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Safe use of needles (and other sharps, such as lancets) lowers your risk of getting or spreading a serious disease. Some diseases that can be passed through unsafe needle use include hepatitis B, hepatitis C, and HIV.
Don't reuse needles or syringes, even if you are the only one using them. And don't try to clean them instead. Cleaning can't fully remove bacteria and viruses.
Sharing these supplies can pass infections or diseases from one person to another.
Get what you need from your doctor or pharmacy before your supplies get too low. That way, you won't risk running out.
These programs are sometimes called syringe services. They're usually geared toward helping people who use illegal drugs. They help people who inject drugs get new needles and syringes. And they dispose of used ones safely.
Not all areas have these programs, but yours might. Check with your local public health authority to find a program that gives out needles in your area.
Use a sharps disposal container. Put needles and syringes into the container right away after you use them. Don't overfill the container. And never put your fingers or hands inside of it.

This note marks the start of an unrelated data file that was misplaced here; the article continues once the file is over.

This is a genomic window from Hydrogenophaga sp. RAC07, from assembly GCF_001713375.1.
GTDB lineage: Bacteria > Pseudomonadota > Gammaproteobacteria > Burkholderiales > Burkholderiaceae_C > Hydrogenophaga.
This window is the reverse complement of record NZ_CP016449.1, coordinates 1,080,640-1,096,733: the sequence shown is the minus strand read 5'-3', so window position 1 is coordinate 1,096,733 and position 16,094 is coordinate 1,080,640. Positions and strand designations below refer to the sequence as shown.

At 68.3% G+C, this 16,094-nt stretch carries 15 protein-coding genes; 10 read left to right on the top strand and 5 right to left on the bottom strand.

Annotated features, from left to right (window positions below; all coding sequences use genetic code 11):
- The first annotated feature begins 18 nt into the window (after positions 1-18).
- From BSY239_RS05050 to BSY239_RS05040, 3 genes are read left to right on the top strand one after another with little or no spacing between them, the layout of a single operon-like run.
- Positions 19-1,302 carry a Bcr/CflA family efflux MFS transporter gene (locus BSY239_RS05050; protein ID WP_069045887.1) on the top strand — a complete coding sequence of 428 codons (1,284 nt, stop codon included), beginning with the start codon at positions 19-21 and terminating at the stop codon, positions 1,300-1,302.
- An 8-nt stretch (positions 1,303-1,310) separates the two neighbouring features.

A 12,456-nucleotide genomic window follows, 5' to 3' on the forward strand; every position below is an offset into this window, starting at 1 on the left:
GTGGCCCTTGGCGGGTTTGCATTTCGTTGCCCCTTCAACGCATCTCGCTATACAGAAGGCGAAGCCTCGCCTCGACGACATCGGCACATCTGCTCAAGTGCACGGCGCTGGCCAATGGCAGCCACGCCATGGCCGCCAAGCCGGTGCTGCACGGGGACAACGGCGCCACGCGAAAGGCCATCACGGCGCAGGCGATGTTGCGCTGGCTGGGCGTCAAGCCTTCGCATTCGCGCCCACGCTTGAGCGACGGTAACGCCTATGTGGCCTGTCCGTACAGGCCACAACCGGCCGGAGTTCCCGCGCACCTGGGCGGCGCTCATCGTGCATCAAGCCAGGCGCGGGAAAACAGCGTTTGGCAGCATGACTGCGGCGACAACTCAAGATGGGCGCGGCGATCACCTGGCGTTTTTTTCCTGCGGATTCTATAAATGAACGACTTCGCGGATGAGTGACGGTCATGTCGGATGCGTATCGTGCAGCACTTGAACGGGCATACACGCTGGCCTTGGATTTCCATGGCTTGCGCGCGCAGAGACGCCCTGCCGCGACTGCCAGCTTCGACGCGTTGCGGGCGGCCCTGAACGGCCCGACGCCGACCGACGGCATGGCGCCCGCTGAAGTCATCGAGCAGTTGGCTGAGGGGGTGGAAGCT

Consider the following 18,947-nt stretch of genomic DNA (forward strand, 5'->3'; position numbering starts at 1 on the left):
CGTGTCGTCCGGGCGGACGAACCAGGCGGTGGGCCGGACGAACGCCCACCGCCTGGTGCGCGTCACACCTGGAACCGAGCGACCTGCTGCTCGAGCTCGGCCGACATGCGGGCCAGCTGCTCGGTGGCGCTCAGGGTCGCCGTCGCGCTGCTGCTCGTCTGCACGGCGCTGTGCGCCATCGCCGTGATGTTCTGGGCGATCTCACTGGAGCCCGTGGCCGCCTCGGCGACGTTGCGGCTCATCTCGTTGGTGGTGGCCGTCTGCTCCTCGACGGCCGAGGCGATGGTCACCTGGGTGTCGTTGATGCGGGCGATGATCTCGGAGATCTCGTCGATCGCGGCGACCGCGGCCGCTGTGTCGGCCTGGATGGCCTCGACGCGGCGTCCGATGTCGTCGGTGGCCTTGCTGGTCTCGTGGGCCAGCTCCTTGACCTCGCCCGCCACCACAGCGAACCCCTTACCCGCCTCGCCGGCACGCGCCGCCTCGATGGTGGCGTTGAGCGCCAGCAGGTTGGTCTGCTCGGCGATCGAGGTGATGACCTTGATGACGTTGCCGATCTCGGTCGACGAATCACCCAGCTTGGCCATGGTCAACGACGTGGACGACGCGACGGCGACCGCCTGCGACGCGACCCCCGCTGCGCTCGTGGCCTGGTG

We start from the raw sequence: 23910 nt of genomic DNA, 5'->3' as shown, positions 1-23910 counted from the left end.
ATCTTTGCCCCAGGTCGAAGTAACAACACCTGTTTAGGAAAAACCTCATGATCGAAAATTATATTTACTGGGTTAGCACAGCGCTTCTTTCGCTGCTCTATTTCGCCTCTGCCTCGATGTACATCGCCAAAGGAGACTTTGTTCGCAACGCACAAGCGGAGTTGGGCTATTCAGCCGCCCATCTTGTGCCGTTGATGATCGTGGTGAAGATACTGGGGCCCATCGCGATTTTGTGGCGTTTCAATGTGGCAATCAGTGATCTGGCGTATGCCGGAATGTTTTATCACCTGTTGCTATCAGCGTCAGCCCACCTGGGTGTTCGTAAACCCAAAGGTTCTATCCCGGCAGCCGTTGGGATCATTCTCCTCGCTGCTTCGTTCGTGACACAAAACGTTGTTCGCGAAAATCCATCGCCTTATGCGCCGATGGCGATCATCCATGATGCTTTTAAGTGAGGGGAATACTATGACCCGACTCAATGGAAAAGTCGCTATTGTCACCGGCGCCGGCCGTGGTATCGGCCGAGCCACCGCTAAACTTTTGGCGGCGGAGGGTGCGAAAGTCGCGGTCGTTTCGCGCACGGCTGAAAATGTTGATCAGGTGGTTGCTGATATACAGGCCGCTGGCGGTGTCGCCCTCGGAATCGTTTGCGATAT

Used needles, syringes, and lancets (sharps) can be dangerous to people and pets. When sharps aren't disposed of correctly, others can get poked. Used sharps can spread diseases and cause injury and infection.
A container made to hold used sharps is best. You can get one from your local public health authority, a medical supplier, a drugstore, or online.
Don't force them in. And never put your fingers or hands inside the container.
Stop at the fill line, if your container has one. If it doesn't, stop when the container is three-fourths full.
Sharps can't be recycled. Neither can the container that holds them. And loose sharps that end up in the trash can hurt waste workers.
Some areas have laws that require special disposal of sharps containers. In other areas, you can throw them away in your regular household trash. Check with your local public health authority for the rules in your area.
Adaptation Date: 5/14/2020
Adapted By: Alberta Health Services
Adaptation Reviewed By: Alberta Health Services
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